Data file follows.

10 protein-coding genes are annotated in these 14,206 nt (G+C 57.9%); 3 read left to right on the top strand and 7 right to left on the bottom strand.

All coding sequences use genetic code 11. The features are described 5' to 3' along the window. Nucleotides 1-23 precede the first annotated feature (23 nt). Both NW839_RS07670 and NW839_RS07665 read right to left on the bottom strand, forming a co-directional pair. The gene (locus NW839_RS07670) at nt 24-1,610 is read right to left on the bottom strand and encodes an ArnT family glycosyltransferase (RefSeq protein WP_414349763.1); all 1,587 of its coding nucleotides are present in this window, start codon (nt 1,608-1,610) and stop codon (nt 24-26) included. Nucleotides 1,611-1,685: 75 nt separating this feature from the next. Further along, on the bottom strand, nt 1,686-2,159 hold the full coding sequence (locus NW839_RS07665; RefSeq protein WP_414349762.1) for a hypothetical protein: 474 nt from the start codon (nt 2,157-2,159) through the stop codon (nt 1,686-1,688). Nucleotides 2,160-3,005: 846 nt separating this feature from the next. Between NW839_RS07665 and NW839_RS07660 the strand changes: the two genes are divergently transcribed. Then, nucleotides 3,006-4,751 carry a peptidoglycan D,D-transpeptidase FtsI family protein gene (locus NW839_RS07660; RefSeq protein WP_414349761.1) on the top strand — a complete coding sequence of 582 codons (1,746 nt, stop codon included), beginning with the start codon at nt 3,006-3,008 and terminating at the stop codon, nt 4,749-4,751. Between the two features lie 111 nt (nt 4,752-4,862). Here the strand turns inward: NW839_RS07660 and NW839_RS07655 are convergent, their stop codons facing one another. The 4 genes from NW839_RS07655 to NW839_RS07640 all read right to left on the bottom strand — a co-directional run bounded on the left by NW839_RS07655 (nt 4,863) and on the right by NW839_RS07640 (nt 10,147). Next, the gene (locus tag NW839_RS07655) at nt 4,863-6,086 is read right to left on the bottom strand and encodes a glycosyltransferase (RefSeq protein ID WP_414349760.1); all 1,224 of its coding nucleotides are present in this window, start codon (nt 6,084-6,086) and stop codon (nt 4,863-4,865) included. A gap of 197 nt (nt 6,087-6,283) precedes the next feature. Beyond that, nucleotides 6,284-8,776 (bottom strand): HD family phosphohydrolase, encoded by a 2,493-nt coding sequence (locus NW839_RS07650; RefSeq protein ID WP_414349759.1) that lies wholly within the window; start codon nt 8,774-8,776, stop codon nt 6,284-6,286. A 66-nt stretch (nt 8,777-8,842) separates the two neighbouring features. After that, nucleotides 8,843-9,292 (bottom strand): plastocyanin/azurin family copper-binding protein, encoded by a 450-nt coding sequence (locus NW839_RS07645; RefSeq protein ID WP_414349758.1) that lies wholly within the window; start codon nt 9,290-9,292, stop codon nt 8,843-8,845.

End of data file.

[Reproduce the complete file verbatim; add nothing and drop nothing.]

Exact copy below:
10 protein-coding genes are annotated in these 14,206 nt (G+C 57.9%); 3 read left to right on the top strand and 7 right to left on the bottom strand.

All coding sequences use genetic code 11. The features are described 5' to 3' along the window. Nucleotides 1-23 precede the first annotated feature (23 nt). Both NW839_RS07670 and NW839_RS07665 read right to left on the bottom strand, forming a co-directional pair. The gene (locus NW839_RS07670) at nt 24-1,610 is read right to left on the bottom strand and encodes an ArnT family glycosyltransferase (RefSeq protein WP_414349763.1); all 1,587 of its coding nucleotides are present in this window, start codon (nt 1,608-1,610) and stop codon (nt 24-26) included. Nucleotides 1,611-1,685: 75 nt separating this feature from the next. Further along, on the bottom strand, nt 1,686-2,159 hold the full coding sequence (locus NW839_RS07665; RefSeq protein WP_414349762.1) for a hypothetical protein: 474 nt from the start codon (nt 2,157-2,159) through the stop codon (nt 1,686-1,688). Nucleotides 2,160-3,005: 846 nt separating this feature from the next. Between NW839_RS07665 and NW839_RS07660 the strand changes: the two genes are divergently transcribed. Then, nucleotides 3,006-4,751 carry a peptidoglycan D,D-transpeptidase FtsI family protein gene (locus NW839_RS07660; RefSeq protein WP_414349761.1) on the top strand — a complete coding sequence of 582 codons (1,746 nt, stop codon included), beginning with the start codon at nt 3,006-3,008 and terminating at the stop codon, nt 4,749-4,751. Between the two features lie 111 nt (nt 4,752-4,862). Here the strand turns inward: NW839_RS07660 and NW839_RS07655 are convergent, their stop codons facing one another. The 4 genes from NW839_RS07655 to NW839_RS07640 all read right to left on the bottom strand — a co-directional run bounded on the left by NW839_RS07655 (nt 4,863) and on the right by NW839_RS07640 (nt 10,147). Next, the gene (locus tag NW839_RS07655) at nt 4,863-6,086 is read right to left on the bottom strand and encodes a glycosyltransferase (RefSeq protein ID WP_414349760.1); all 1,224 of its coding nucleotides are present in this window, start codon (nt 6,084-6,086) and stop codon (nt 4,863-4,865) included. A gap of 197 nt (nt 6,087-6,283) precedes the next feature. Beyond that, nucleotides 6,284-8,776 (bottom strand): HD family phosphohydrolase, encoded by a 2,493-nt coding sequence (locus NW839_RS07650; RefSeq protein ID WP_414349759.1) that lies wholly within the window; start codon nt 8,774-8,776, stop codon nt 6,284-6,286. A 66-nt stretch (nt 8,777-8,842) separates the two neighbouring features. After that, nucleotides 8,843-9,292 (bottom strand): plastocyanin/azurin family copper-binding protein, encoded by a 450-nt coding sequence (locus NW839_RS07645; RefSeq protein ID WP_414349758.1) that lies wholly within the window; start codon nt 9,290-9,292, stop codon nt 8,843-8,845.